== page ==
How Not to Congratulate Someone on a Promotion

As much as sending a congratulatory email can strengthen your working relationship with a co-worker, it can also do harm if you go about it wrong.

Consider the following suggestions for how not to congratulate someone on a promotion.

  1. Exaggeration. When reaching out with a letter of congrats, exaggerating your praise to the point where it comes off as ingenuine can have a negative impact. The recipient may perceive this as mocking them. You want your co-worker to know that your feelings about their promotion are sincere.

  2. Be vague. You don’t want to be too simple or vague with this type of exchange. Your co-worker likely got promoted to a newly titled position or excelled in a project to reach this objective. You should recognize their specific accomplishments and be clear about your care.

  3. Make the letter too long. While the recipient should know exactly why you’re reaching out with the message, you should also be wary of making it too long. There’s no need to go on for ages about every detail involved in their success or how much they’ve grown in their time working. You can express that sentiment concisely, and you’ll need to when writing an email.

  4. Be rude. If a co-worker that you’re not fond of received a promotion, and you’re considering reaching out with a snobbish email, think twice. It will reflect negatively on your teamwork and communication skills as an employee. You should put differences to the side when someone on your team receives a promotion and reach out with kindness.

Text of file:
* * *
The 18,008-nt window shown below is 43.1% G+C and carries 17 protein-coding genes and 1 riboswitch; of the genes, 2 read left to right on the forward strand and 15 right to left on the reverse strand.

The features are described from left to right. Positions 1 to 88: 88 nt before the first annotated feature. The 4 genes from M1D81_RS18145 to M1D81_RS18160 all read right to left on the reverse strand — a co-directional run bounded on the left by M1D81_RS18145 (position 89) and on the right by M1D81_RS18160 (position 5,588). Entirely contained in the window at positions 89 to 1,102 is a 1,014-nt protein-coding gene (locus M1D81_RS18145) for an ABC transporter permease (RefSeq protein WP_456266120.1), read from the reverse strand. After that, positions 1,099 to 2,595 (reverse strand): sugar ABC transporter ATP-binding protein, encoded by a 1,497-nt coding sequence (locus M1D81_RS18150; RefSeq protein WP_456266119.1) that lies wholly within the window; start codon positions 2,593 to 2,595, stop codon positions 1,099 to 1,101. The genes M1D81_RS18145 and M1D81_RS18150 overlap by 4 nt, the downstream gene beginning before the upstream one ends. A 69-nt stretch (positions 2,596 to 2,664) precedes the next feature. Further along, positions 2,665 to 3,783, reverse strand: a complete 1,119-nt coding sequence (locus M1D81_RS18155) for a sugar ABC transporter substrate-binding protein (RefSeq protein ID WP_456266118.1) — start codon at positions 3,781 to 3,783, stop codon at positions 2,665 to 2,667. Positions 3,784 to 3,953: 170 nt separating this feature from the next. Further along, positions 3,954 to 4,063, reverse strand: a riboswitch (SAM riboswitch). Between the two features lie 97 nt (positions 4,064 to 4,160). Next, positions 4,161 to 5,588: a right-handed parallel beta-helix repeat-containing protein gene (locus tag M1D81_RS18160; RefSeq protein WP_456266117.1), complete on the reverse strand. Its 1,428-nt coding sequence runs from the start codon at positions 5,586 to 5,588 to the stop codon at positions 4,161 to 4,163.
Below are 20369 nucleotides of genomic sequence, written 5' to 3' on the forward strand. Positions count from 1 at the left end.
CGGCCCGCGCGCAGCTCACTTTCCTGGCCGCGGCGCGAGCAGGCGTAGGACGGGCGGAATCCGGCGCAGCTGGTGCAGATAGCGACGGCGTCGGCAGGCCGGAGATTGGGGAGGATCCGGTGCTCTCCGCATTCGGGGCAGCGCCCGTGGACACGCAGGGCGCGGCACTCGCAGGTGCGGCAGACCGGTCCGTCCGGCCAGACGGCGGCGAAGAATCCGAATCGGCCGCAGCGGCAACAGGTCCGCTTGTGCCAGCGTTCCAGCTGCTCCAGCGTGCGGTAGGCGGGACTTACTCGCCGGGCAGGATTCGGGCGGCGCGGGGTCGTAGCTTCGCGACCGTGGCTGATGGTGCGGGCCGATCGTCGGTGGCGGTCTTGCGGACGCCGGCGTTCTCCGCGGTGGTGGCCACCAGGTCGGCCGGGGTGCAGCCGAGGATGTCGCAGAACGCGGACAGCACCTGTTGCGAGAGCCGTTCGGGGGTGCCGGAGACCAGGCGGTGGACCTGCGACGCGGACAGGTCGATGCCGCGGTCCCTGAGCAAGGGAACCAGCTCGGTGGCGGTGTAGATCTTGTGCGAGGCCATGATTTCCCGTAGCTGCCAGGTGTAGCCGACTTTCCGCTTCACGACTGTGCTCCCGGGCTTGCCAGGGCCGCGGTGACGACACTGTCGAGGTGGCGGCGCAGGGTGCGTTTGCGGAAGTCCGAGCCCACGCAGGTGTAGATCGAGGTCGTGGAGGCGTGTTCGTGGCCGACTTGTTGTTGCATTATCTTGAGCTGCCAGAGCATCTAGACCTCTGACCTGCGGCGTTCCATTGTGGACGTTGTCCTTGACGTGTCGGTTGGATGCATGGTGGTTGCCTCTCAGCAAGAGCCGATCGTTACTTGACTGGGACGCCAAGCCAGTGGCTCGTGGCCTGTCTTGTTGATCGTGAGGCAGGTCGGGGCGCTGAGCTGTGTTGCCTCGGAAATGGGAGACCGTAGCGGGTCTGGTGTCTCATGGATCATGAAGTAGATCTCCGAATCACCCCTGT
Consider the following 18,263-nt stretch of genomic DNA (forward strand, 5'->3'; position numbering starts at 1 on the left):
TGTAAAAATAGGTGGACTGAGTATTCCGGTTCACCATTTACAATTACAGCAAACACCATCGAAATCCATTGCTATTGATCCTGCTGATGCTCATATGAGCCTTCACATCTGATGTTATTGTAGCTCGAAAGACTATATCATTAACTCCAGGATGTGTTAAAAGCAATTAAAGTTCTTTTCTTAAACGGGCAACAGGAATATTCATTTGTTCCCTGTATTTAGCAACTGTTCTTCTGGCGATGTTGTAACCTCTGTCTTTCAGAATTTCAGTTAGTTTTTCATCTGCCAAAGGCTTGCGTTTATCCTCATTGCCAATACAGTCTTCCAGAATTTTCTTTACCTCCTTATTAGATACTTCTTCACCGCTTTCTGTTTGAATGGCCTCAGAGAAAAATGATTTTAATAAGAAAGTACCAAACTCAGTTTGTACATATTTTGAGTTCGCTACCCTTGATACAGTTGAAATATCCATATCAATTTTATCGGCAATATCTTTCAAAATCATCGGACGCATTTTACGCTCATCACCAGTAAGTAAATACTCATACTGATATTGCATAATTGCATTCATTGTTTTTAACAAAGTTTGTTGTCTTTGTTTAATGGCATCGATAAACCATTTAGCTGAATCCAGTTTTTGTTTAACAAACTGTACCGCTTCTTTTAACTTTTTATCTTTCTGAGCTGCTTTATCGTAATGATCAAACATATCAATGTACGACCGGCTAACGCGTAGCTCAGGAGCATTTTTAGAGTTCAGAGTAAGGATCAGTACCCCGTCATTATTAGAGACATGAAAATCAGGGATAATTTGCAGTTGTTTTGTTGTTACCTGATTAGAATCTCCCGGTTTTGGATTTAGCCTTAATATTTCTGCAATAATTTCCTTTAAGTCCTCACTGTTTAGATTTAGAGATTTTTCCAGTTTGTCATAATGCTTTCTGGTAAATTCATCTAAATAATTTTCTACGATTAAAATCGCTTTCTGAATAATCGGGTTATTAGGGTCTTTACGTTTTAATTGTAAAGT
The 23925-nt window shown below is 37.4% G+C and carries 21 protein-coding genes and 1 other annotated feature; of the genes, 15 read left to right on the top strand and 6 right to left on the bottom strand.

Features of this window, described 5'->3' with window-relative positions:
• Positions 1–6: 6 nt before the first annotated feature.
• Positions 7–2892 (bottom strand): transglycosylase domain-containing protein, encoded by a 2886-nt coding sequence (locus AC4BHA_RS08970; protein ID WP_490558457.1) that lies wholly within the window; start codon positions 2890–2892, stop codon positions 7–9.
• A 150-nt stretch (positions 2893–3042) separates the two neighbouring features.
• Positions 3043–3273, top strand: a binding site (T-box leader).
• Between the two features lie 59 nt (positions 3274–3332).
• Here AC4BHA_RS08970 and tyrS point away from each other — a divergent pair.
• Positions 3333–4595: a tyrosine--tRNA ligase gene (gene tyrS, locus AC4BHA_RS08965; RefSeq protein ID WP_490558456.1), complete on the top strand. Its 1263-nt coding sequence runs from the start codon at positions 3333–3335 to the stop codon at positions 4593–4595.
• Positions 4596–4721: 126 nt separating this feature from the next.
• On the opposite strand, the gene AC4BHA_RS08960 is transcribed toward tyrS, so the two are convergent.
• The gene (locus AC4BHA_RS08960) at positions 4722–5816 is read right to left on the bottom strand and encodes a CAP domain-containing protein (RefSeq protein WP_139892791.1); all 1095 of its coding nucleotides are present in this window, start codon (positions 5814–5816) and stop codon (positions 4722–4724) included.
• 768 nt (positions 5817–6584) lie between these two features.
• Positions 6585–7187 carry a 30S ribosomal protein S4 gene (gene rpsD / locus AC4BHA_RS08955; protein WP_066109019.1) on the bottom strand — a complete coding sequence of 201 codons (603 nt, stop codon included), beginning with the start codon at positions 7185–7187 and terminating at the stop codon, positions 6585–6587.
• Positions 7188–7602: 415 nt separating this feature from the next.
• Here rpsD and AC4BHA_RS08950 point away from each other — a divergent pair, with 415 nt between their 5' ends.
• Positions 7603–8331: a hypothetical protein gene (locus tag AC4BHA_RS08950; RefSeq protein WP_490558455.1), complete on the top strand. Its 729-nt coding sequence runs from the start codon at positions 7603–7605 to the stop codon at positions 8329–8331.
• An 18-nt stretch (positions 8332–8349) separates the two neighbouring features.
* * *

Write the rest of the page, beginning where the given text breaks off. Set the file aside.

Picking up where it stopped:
5. Attempt networking. A letter of congratulations for a promotion is not the time to try networking with a co-worker. You shouldn’t be sniffing out advantages for yourself. It should be all about showing your appreciation and support of your co-worker and their future endeavors.

  6. Forget to edit the letter. Proofreading and editing is a crucial part of completing any written document. Even a seemingly simple congratulations email. Taking a few extra moments to read over your email can make a huge difference in how you appear to the reader through verbal communication.

    A message that’s riddled with grammar mistakes and careless errors makes you seem unprofessional.

Useful Tips to Write an Effective Congratulations Letter

  1. Be personal. You don’t want to sound like you’re giving your co-worker a stereotypical rendition of congratulations. Give it a personal touch. This can mean addressing the extent of your working relationship, the maturation in their skills you’ve witnessed, and where you expect them to go in the future. The recipient should read your email knowing you wrote it just for them on this celebratory occasion.

  2. Be positive. Receiving a promotion is an occasion filled with happiness and joy. Your email should follow this positivity. Steer clear of a negative tone that can be a downer for the recipient during a time that should be filled with excitement and happiness.

  3. Format your email based on examples. Looking into examples of congratulations emails for a promotion can be beneficial in writing your own. While you can use these examples to your advantage, you should avoid copy-and-pasting from a sample. You should use it as a resource for ideas about format and tone to use when you write your email from scratch.